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15. Absent a showing of “bad faith, or an abuse of business discretion,” the debtor’s business judgment will generally not be altered. Old Carco, 406 B.R. at 188 (quoting In re G Survivor Corp., 171 B.R. 755, 757 (Bankr. S.D.N.Y. 1994)). The party opposing a debtor’s exercise of its business judgment has the burden of rebutting the presumption of validity. Official Comm. of Subordinated Bondholders v. Integrated Res., Inc. (In re Integrated Res., Inc.), 147 B.R. 650, 656 (S.D.N.Y. 1992), appeal dismissed, 3 F.3d 49 (2d Cir. 1993). 16. Upon finding that the debtor has exercised its sound business judgment in determining that the assumption or rejection of an executory contract or unexpired lease is in the best interests of the debtor, its creditors and all parties in interest, the court should approve such assumption or rejection under section 365(a) of the Bankruptcy Code. See In re Fed. Mogul Global, Inc., 293 B.R. 124, 126 (D. Del. 2003) (“The business judgment test dictates that a court should approve a debtor’s decision to reject a contract unless that decision is the product of bad faith or gross abuse of discretion.”). 17. Additionally, courts in this jurisdiction have approved the assumption of similar type agreements between airlines and airports. See In re LATAM Airlines Group, S.A., et al., No. 20-11254 (JLG) (Bankr. S.D.N.Y. January 28, 2021) [ECF No. 1759] (approving the assumption of airport lease agreements between LATAM and Miami-Date County, John F. Kennedy International Airport Terminal LLC and Los Angeles World Airports); In re Delta Air Lines, Inc. et al., No. 05-17923 (ASH) (Bankr. S.D.N.Y, November 8, 2006) [ECF No. 3510] (approving assumption of an airport lease that, among other things, allowed Delta “to continue using its air cargo and ground support facilities [at the Orlando International Airport], which are critical to [Delta’s] operations at the Airport”); In re Delta Air Lines, Inc. et al., No. 05-17923 (ASH) (Bankr. S.D.N.Y, May 1, 2007) [ECF No. 6046] (approving assumption of an amended airport lease that

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would provide approximately $1.7 million in annual savings and “permit Delta to continue operating a reduced amount of space at the Airport at a reduced cost to Delta”). 18. First, the Debtors’ decision to assume the Airport Leases is a rational and sound exercise of its business judgment. The assumption of and performance under the Airport Leases is critical to the Debtors’ ability to continue flying through the OMA and AICM Airports and thereby the rest of Mexico and the world. The Airport Leases are an integral part of the web of contracts—along with the Airport Services and TUA agreements, which have already been assumed—that collectively permit the Debtors to fly through the OMA and AICM Airports uninterrupted. Without the ability to do that, the Debtors would not be able to effectively and economically transport passengers or cargo to numerous regions in Mexico or throughout the rest of the world, as the OMA and AICM Airports serve as the Company’s most important airport hubs. 19. Moreover, as part of the reorganized Debtors’ flight network plan, the Debtors intend to fly through the OMA and AICM Airports during these Chapter 11 Cases and post emergence. That is why the Debtors assumed the Airport Services and TUA agreements with OMA and AICM earlier in these Chapter 11 Cases. Now, as the 365(d)(4) Deadline approaches and because the Debtors continue planning to fly through the OMA and AICM Airports, the rationale for assuming the Airport Leases is straightforward. The Debtors believe that assuming the Airport Leases is in the best interests of the Debtors’ estates because it allows the Debtors to maintain continuity of service through the OMA and AICM Airports. Moreover, it would be counterintuitive to have assumed some of the Debtors’ agreements with OMA and ACIM, but not the Airport Leases, especially since it is the Airport Services, TUA agreements and Airport Leases that collectively provide the Debtors the critical services and access necessary to fly through the OMA and AICM Airports, not any one set of agreements in isolation. Lastly, the Debtors must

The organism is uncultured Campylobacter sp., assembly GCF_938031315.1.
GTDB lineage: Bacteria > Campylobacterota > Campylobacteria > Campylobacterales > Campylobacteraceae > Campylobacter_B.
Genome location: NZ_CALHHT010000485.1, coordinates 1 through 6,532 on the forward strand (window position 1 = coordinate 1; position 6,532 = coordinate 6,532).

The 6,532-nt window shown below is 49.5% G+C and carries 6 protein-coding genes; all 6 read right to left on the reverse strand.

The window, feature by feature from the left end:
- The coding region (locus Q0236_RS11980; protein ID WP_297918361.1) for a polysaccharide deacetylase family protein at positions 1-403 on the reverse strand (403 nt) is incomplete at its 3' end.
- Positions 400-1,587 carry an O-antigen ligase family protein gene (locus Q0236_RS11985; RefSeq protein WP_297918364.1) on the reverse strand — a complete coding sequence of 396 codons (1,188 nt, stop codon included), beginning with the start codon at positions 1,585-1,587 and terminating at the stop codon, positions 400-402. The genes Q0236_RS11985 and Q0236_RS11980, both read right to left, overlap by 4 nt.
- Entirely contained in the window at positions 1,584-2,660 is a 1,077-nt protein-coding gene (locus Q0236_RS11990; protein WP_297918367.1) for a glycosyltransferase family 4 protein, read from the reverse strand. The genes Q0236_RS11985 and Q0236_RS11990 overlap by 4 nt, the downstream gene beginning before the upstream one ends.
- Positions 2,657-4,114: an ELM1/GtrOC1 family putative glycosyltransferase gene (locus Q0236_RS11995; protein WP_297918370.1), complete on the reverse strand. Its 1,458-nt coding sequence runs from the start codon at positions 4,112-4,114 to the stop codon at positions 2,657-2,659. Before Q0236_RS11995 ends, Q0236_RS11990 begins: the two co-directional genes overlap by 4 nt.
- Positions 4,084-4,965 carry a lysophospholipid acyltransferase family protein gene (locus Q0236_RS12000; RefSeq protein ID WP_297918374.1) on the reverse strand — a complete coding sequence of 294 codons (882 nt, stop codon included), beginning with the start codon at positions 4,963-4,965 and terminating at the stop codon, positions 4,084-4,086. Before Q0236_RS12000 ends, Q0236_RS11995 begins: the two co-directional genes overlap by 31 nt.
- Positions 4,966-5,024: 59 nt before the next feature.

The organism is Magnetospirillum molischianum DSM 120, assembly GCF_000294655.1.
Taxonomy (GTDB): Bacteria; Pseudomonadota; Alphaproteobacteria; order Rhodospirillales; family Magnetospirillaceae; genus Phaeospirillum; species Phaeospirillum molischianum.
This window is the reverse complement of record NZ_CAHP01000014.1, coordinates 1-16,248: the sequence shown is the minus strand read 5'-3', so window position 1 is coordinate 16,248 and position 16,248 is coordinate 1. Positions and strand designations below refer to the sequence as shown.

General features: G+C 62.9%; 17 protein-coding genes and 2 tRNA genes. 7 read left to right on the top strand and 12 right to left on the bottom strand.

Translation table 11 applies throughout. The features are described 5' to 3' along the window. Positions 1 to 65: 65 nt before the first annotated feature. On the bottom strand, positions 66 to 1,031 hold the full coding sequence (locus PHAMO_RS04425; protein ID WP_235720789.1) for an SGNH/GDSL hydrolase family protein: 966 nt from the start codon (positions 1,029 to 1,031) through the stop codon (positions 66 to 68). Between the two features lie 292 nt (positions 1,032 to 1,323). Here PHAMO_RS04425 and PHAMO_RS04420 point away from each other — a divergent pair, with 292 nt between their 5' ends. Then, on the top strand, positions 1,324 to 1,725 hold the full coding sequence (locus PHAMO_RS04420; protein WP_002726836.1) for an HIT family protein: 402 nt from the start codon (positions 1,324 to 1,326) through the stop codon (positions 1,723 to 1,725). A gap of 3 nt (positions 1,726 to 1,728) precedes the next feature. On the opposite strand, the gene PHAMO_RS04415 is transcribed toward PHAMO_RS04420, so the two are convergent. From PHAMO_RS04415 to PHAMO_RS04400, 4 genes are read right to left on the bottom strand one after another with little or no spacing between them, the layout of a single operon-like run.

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assume the Airport Leases before the 365(d)(4) Deadline; otherwise, such leases will be deemed rejected, which is contravenes the Debtors’ go-forward flight network plans. 20. As described above, the Airport Leases are unexpired leases and sound business purposes clearly exist for the Debtors’ assumption of the Airport Leases. Accordingly, the Debtors submit that the requested relief is appropriate and in the best interests of the Debtors, their estates, their creditors and all parties in interest. Notice 21. Notice of this Motion will be provided as to (a) the entities on the Master Service List (as defined in the Case Management Order and available on the Debtors’ case website at https://dm.epiq11.com/aeromexico), (b) counsel to OMA and AICM, (c) counsel to the Committee and (d) counsel to Apollo Management Holdings, L.P. The Debtors respectfully submit that no further notice is required. No Previous Request 22. No previous request for the relief sought herein has been made by the Debtors to this or any other court. [Rest of page intentionally left blank]

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Dated: New York, New York April 26, 2021 By: /s/ Timothy Graulich 450 Lexington Avenue New York, New York 10017 Tel: (212) 450-4000 Fax: (212) 607-7983 Marshall S. Huebner Timothy Graulich James I. McClammy Stephen D. Piraino (admitted pro hac vice) Counsel to the Debtors and Debtors in Possession